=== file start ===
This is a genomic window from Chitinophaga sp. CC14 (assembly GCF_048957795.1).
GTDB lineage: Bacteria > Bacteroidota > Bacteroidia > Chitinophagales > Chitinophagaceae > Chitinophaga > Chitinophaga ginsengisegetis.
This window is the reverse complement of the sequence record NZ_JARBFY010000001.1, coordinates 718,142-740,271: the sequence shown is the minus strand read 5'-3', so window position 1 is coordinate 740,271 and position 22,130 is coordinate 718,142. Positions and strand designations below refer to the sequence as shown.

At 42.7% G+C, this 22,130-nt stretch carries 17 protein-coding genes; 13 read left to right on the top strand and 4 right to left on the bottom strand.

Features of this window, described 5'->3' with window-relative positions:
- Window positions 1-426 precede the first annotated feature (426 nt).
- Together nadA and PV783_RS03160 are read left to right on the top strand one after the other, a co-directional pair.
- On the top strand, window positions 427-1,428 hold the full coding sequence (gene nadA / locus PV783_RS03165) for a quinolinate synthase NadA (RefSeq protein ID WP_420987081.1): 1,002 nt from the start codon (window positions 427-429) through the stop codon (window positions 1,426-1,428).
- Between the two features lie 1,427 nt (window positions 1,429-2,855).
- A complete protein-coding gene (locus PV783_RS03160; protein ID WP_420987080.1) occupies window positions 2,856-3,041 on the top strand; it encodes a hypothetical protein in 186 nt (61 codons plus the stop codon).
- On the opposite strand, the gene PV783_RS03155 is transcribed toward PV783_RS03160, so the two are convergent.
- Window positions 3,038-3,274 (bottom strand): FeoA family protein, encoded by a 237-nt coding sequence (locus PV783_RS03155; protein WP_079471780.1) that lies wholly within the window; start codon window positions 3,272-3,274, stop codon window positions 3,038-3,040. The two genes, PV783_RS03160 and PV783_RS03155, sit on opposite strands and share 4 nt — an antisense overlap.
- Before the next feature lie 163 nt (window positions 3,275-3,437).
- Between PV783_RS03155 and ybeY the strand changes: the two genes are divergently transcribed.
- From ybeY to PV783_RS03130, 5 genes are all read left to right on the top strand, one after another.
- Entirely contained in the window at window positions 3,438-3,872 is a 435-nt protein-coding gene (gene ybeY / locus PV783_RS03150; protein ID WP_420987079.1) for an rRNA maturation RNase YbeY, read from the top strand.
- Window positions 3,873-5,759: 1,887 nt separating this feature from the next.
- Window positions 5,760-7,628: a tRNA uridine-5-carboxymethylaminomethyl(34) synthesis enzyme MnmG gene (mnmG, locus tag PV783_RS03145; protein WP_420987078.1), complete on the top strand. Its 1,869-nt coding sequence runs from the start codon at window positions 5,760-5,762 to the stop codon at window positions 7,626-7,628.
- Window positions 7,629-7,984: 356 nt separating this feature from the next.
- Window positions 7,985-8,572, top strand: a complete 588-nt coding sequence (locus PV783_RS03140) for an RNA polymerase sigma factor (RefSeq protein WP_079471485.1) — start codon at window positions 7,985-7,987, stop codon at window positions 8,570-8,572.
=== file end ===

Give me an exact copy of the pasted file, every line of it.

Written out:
This is a genomic window from Chitinophaga sp. CC14 (assembly GCF_048957795.1).
GTDB lineage: Bacteria > Bacteroidota > Bacteroidia > Chitinophagales > Chitinophagaceae > Chitinophaga > Chitinophaga ginsengisegetis.
This window is the reverse complement of the sequence record NZ_JARBFY010000001.1, coordinates 718,142-740,271: the sequence shown is the minus strand read 5'-3', so window position 1 is coordinate 740,271 and position 22,130 is coordinate 718,142. Positions and strand designations below refer to the sequence as shown.

At 42.7% G+C, this 22,130-nt stretch carries 17 protein-coding genes; 13 read left to right on the top strand and 4 right to left on the bottom strand.

Features of this window, described 5'->3' with window-relative positions:
- Window positions 1-426 precede the first annotated feature (426 nt).
- Together nadA and PV783_RS03160 are read left to right on the top strand one after the other, a co-directional pair.
- On the top strand, window positions 427-1,428 hold the full coding sequence (gene nadA / locus PV783_RS03165) for a quinolinate synthase NadA (RefSeq protein ID WP_420987081.1): 1,002 nt from the start codon (window positions 427-429) through the stop codon (window positions 1,426-1,428).
- Between the two features lie 1,427 nt (window positions 1,429-2,855).
- A complete protein-coding gene (locus PV783_RS03160; protein ID WP_420987080.1) occupies window positions 2,856-3,041 on the top strand; it encodes a hypothetical protein in 186 nt (61 codons plus the stop codon).
- On the opposite strand, the gene PV783_RS03155 is transcribed toward PV783_RS03160, so the two are convergent.
- Window positions 3,038-3,274 (bottom strand): FeoA family protein, encoded by a 237-nt coding sequence (locus PV783_RS03155; protein WP_079471780.1) that lies wholly within the window; start codon window positions 3,272-3,274, stop codon window positions 3,038-3,040. The two genes, PV783_RS03160 and PV783_RS03155, sit on opposite strands and share 4 nt — an antisense overlap.
- Before the next feature lie 163 nt (window positions 3,275-3,437).
- Between PV783_RS03155 and ybeY the strand changes: the two genes are divergently transcribed.
- From ybeY to PV783_RS03130, 5 genes are all read left to right on the top strand, one after another.
- Entirely contained in the window at window positions 3,438-3,872 is a 435-nt protein-coding gene (gene ybeY / locus PV783_RS03150; protein ID WP_420987079.1) for an rRNA maturation RNase YbeY, read from the top strand.
- Window positions 3,873-5,759: 1,887 nt separating this feature from the next.
- Window positions 5,760-7,628: a tRNA uridine-5-carboxymethylaminomethyl(34) synthesis enzyme MnmG gene (mnmG, locus tag PV783_RS03145; protein WP_420987078.1), complete on the top strand. Its 1,869-nt coding sequence runs from the start codon at window positions 5,760-5,762 to the stop codon at window positions 7,626-7,628.
- Window positions 7,629-7,984: 356 nt separating this feature from the next.
- Window positions 7,985-8,572, top strand: a complete 588-nt coding sequence (locus PV783_RS03140) for an RNA polymerase sigma factor (RefSeq protein WP_079471485.1) — start codon at window positions 7,985-7,987, stop codon at window positions 8,570-8,572.